The third person that must be recognized is a dynamic and brilliant young woman named Kara Eagle. AU is Kara’s baby, so to speak, though she now has her own flesh and blood child of just six months. Kara is an exemplar of the whole spirit of excellence and servitude that surrounds AU. She, working with every member of Acton’s thirty two other Grand Rapids’ staffers, pulls AU together with unparalleled excellence. I can appreciate what Sirico and Mauren have done in their ministry but, frankly, they struck gold when they hired Kara and her ministry has been of no less significance than theirs. Her cheerfulness, energy, and humility are always present, even amidst the particularly harried moments that inevitably happen in these kinds of events. Kara Eagle defines the good and faithful servant.
Okay, back to connections. I met several new friends during AU, likely the most significant being my roommate Gregory. The Acton staff is diligent in trying to match roommates and Gregory could not have been better suited, at least for me. I hope he feels the same way. We were similar in age, early and mid-life experiences, philosophical leanings (though from very different faith traditions), and innate curiosity about all things Jesus and the outworking of our faith. We are fellow travelers on the path pursuing God’s glory.
Other friends included Cheryl, Tiffany, Trevor, Tomi, Jenni, Roland, Travis, and two Jim’s. Striking up conversations around our ministries and faith journeys extended even to our final parting as we left the airports at our final destinations (except for Travis, an advocate for independent Brazilian coffee growers who was journeying on to Rio de Janeiro). But the most significant contact for me at this year’s AU was Rodolpho (Rudy) Carrasco.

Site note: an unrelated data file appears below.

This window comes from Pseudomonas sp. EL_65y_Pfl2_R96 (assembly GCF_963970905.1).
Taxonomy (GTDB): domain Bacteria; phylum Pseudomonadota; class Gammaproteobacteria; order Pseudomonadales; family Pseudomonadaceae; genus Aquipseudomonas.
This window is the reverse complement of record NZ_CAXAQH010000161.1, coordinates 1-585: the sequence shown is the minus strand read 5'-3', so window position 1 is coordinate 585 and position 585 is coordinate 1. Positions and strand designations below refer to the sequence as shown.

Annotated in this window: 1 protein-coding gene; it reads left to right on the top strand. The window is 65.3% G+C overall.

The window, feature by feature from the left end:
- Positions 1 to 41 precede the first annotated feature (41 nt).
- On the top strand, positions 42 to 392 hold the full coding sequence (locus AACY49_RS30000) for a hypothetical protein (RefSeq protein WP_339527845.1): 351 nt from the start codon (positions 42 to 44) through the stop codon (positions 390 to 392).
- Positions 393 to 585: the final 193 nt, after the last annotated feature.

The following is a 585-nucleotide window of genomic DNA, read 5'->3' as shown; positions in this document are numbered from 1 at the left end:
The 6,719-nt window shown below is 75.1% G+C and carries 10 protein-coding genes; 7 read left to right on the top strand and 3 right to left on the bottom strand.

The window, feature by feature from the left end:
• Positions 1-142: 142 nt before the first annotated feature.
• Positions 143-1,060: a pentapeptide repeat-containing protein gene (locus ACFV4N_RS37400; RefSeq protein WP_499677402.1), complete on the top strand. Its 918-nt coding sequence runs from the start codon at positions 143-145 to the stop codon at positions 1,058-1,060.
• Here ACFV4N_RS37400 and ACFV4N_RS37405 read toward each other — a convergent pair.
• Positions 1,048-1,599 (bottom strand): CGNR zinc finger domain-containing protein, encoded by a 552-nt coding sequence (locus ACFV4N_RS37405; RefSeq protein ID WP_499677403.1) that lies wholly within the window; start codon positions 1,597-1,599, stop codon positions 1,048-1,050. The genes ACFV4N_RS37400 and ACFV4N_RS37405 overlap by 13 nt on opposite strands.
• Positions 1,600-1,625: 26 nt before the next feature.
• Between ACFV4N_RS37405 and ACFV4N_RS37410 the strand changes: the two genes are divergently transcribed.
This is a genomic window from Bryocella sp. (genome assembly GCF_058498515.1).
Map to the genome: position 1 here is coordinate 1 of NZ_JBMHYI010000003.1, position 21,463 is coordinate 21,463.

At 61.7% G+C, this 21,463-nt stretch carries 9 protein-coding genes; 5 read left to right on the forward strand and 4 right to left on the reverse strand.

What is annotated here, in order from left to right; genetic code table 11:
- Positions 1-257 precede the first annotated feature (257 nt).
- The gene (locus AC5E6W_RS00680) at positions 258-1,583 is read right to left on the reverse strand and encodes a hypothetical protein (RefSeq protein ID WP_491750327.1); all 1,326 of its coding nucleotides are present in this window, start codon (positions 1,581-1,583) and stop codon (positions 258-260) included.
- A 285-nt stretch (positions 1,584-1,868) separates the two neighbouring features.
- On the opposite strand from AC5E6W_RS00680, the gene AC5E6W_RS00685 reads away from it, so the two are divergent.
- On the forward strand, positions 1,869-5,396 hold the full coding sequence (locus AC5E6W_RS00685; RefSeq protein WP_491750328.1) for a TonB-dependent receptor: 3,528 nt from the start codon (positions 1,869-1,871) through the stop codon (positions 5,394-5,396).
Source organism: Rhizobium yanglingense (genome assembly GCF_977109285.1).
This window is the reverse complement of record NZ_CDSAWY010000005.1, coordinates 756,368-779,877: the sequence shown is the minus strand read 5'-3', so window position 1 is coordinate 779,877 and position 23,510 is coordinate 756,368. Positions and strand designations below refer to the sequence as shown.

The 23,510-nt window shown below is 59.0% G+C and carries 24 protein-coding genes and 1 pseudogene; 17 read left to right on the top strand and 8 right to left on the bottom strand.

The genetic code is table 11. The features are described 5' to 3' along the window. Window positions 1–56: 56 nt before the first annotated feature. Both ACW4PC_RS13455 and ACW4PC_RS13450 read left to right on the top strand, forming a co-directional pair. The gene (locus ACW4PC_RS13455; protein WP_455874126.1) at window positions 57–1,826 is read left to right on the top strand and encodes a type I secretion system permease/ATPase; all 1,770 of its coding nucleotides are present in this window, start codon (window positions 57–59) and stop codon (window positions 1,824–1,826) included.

Rudy Carrasco is the U.S. Regional Facilitator at Partners Worldwide (http://www.partnersworldwide.org/), likely one of the most active and effective BAM ministries in the world. He is also very active with the Christian Community Development Association – CCDA (www.ccda.org) which has historically been focused on urban redevelopment but is now expanding into initiatives in domestic rural areas and internationally. I originally “met” Rudy through CCDA’s national conference in Indianapolis last October after being selected to present a seminar on “Small Business Development for Sustainable Funding.” Rudy and I only saw each other in passing in Indy as he was a very, very busy man during the conference.